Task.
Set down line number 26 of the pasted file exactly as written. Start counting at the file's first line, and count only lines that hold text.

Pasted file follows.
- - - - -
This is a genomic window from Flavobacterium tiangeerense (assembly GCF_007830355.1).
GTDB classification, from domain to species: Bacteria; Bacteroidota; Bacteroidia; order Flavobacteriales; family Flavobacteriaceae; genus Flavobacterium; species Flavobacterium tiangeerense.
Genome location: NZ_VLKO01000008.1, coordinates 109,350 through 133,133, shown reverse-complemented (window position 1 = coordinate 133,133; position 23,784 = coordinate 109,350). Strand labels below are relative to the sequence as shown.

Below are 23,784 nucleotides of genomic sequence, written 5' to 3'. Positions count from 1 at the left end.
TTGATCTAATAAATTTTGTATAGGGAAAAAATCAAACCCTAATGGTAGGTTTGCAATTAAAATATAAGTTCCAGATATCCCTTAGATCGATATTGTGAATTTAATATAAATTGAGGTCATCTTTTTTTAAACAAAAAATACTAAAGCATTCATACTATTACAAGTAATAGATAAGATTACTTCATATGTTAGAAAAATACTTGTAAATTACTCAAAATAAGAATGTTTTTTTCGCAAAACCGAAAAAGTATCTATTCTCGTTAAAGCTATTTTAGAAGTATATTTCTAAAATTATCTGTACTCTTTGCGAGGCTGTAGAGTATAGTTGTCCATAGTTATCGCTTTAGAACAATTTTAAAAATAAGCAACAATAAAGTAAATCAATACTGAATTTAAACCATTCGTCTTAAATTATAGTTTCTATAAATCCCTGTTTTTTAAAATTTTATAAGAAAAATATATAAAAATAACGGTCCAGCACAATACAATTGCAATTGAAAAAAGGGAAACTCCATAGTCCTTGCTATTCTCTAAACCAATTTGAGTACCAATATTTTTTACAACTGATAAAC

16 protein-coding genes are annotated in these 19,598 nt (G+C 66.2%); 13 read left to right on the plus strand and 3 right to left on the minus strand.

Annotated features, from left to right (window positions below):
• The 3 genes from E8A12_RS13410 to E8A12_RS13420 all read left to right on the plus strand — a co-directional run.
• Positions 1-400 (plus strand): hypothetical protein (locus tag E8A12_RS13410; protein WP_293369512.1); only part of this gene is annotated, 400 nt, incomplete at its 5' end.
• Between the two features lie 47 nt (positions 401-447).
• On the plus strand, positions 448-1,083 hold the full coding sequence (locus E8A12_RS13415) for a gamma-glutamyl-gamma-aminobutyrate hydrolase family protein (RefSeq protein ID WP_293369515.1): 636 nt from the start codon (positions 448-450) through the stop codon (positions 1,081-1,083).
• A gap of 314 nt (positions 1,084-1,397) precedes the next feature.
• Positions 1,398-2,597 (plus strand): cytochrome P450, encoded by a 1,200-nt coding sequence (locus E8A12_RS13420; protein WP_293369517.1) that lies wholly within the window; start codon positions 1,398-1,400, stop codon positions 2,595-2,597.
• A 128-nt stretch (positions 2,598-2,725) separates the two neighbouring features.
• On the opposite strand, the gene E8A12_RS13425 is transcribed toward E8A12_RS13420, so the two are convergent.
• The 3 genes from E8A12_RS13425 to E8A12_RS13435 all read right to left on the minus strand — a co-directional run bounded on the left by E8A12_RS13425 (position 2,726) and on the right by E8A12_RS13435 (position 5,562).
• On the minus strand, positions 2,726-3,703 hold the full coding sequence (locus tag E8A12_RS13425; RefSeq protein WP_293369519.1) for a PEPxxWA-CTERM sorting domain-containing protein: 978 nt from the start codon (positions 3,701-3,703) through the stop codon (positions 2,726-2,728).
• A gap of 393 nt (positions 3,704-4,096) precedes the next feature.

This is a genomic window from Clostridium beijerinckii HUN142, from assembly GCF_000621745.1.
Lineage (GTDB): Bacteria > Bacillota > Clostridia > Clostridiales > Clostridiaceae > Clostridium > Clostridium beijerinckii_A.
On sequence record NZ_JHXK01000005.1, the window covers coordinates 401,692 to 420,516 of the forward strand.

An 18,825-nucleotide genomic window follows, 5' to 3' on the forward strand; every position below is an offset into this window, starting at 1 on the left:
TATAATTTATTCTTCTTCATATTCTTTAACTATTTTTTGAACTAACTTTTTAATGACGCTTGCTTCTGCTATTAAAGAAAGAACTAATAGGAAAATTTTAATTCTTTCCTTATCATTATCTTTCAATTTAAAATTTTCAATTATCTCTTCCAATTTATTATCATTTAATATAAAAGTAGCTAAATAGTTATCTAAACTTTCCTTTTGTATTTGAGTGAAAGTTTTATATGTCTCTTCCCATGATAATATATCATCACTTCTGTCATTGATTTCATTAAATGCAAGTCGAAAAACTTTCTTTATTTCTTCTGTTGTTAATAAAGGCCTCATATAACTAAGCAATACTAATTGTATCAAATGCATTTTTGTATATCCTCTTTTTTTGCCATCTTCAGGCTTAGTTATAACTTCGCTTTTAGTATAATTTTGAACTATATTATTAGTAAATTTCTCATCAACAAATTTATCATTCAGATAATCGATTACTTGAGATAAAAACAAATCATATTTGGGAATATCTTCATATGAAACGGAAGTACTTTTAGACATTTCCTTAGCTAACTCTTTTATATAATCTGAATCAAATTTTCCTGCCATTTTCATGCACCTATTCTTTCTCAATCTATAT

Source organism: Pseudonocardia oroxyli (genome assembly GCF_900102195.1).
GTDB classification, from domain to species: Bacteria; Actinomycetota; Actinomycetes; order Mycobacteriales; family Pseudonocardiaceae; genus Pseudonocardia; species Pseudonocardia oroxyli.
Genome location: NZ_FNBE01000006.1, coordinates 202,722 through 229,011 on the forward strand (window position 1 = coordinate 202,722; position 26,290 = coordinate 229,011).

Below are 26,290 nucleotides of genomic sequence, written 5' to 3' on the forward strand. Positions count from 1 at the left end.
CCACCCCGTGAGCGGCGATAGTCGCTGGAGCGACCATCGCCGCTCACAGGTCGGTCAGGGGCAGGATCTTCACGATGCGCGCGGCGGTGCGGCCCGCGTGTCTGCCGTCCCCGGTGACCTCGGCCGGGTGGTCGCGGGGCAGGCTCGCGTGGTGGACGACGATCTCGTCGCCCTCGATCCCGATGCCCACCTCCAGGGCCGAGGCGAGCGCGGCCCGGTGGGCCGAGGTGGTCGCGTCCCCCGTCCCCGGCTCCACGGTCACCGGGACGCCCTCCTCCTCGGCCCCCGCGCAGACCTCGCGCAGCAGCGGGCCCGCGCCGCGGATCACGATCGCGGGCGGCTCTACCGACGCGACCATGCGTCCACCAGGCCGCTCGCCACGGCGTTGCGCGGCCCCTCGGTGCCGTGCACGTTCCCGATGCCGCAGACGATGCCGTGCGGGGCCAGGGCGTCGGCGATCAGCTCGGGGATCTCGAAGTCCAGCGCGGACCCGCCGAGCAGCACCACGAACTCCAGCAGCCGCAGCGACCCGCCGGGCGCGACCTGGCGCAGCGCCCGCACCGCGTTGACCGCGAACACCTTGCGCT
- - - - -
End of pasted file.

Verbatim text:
Genome location: NZ_FNBE01000006.1, coordinates 202,722 through 229,011 on the forward strand (window position 1 = coordinate 202,722; position 26,290 = coordinate 229,011).